Medical malpractice cases arise anytime a preventable medical error occurs that harms a patient. These medical mistakes are often devastating, particularly when they occur to an expectant mother or a child.
One common birth injury is called pregnancy-induced hypertension, or PIH. While this type of injury may not be well-known to many people, this can be devastating for a woman who is giving birth.
Here, we want to discuss PIH – how often does this occur, what are the effects, and what can be done if the PIH was the result of medical malpractice. If you believe your child was a victim of medical malpractice, contact our Chicago birth injury lawyers now for a free consultation.
Understanding Pregnancy-Induced Hypertension
Pregnancy-induced hypertension is also referred to as toxemia or pre-eclampsia, and the condition occurs when a woman develops high blood pressure during pregnancy. Some estimates indicate that PIH occurs in as many as 7% to 10% of all pregnancies in the United States, and this can be dangerous to both a woman and her baby.
There are various indicators that a woman will be more likely to develop PIH, including if the woman:
- Is under 20 or over 35
- Has a history of high blood pressure
- Has a history of PIH in a prior pregnancy
- Is overweight or underweight
- Had diabetes prior to the pregnancy
- Has an immune system disorder
- Is pregnant with twins or triplets
- Uses or has a history of using drugs, alcohol, or tobacco
- And other common indicators that doctors should be on the lookout for
A failure to recognize and treat PIH could result in serious complications, including:
- The detachment of the placenta from the uterine wall (placental abruption)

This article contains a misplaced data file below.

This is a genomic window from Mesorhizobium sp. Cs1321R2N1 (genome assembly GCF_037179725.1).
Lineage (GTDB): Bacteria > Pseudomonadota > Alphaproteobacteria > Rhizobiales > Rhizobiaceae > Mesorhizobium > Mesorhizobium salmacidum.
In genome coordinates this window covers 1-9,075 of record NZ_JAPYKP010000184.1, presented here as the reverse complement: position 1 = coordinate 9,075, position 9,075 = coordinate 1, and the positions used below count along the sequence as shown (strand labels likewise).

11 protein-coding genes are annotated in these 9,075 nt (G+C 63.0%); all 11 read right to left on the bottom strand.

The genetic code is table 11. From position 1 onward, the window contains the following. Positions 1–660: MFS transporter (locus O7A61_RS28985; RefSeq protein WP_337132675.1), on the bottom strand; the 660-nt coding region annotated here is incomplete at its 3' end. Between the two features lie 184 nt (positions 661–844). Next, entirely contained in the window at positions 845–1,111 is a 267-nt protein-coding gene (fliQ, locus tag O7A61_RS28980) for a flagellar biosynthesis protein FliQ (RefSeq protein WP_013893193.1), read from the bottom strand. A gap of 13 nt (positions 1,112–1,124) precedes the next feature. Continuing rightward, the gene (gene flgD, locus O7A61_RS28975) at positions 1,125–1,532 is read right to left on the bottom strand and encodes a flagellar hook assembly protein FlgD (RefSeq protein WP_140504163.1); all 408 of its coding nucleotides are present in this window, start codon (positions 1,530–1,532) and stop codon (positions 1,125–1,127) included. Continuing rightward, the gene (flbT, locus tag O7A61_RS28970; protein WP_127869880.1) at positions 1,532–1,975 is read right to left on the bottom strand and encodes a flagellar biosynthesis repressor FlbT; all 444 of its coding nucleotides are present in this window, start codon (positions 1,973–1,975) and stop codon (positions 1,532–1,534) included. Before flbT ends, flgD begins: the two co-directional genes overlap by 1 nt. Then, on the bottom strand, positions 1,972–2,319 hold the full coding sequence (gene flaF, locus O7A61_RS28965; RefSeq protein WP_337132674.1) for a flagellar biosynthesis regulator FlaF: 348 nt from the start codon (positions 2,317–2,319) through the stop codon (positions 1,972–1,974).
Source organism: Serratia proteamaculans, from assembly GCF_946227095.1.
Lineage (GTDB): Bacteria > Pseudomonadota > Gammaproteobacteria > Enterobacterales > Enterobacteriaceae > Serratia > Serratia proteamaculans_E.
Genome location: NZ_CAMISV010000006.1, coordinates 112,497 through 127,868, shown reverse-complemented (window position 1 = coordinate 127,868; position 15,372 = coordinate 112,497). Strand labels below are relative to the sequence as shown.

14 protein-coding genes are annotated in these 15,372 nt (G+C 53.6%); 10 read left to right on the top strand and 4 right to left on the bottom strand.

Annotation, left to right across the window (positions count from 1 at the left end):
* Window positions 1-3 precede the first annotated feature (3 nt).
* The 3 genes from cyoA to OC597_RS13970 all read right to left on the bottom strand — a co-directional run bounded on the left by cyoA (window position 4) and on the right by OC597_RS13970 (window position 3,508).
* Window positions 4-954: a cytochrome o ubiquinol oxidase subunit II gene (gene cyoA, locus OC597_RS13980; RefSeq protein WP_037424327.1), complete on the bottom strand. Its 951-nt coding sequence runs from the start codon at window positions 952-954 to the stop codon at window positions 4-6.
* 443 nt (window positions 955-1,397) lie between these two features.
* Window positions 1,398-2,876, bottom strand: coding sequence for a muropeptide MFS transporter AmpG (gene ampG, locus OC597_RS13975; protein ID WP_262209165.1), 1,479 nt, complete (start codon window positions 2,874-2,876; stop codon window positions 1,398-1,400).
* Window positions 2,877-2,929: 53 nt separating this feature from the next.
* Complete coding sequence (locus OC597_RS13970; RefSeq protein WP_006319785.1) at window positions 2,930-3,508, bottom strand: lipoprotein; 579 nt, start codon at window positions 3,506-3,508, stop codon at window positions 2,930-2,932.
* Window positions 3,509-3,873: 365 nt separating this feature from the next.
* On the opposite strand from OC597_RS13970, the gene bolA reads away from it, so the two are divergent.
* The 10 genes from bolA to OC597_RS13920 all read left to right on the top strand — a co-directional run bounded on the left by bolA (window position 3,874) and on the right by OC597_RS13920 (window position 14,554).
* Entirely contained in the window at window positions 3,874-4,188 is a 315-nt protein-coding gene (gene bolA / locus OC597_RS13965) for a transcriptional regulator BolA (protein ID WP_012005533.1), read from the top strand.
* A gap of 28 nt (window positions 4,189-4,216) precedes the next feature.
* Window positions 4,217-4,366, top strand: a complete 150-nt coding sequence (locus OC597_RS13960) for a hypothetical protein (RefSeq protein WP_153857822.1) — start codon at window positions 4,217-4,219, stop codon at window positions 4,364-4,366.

- Kidney failure
- Liver problems
- Impaired blood clotting
- Maternal seizures
- Premature birth
How Does A Medical Error Cause PIH?
Pregnancy-induced hypertension can occur in a variety of ways, and it will not always be due to a mistake or negligence on the part of a medical professional. However, because of how common PIH is in women, doctors and obstetricians must remain vigilant and on the lookout for signs of distress in the mother both before and during the labor process.
If a doctor fails to recognize PIH symptoms or fails to provide sufficient prenatal care that results in a condition going undiagnosed, then the doctor may be held liable for medical malpractice. There are various elements that need to be in place in order for a malpractice lawsuit to be successful. In this situation, it will need to be examined whether a reasonable and similarly trained doctor would have identified and properly treated the condition. A doctor could be held liable for malpractice if they failed to:
- Recognize the symptoms of PIH
- Perform appropriate care when PIH symptoms presented
- Monitor and treat the patient after a PIH diagnosis
What Kind Of Compensation Is Available To Women Who Experienced PIH?
There may be various types of compensation available to women who have been the victim of medical malpractice relating to pregnancy-induced hypertension. This could include:
- Coverage of all medical expenses arising due to the PIH
- Lost income if a woman is unable to work while recovering
- Coverage of care for a prematurely born child
- Pain and suffering damages
- Loss of personal enjoyment damages
- Possible punitive damages against a grossly negligent medical provider
These cases can become incredibly complicated, and it is important to work with a skilled Chicago medical malpractice attorney as soon as you realize you may have been the victim of a medical mistake.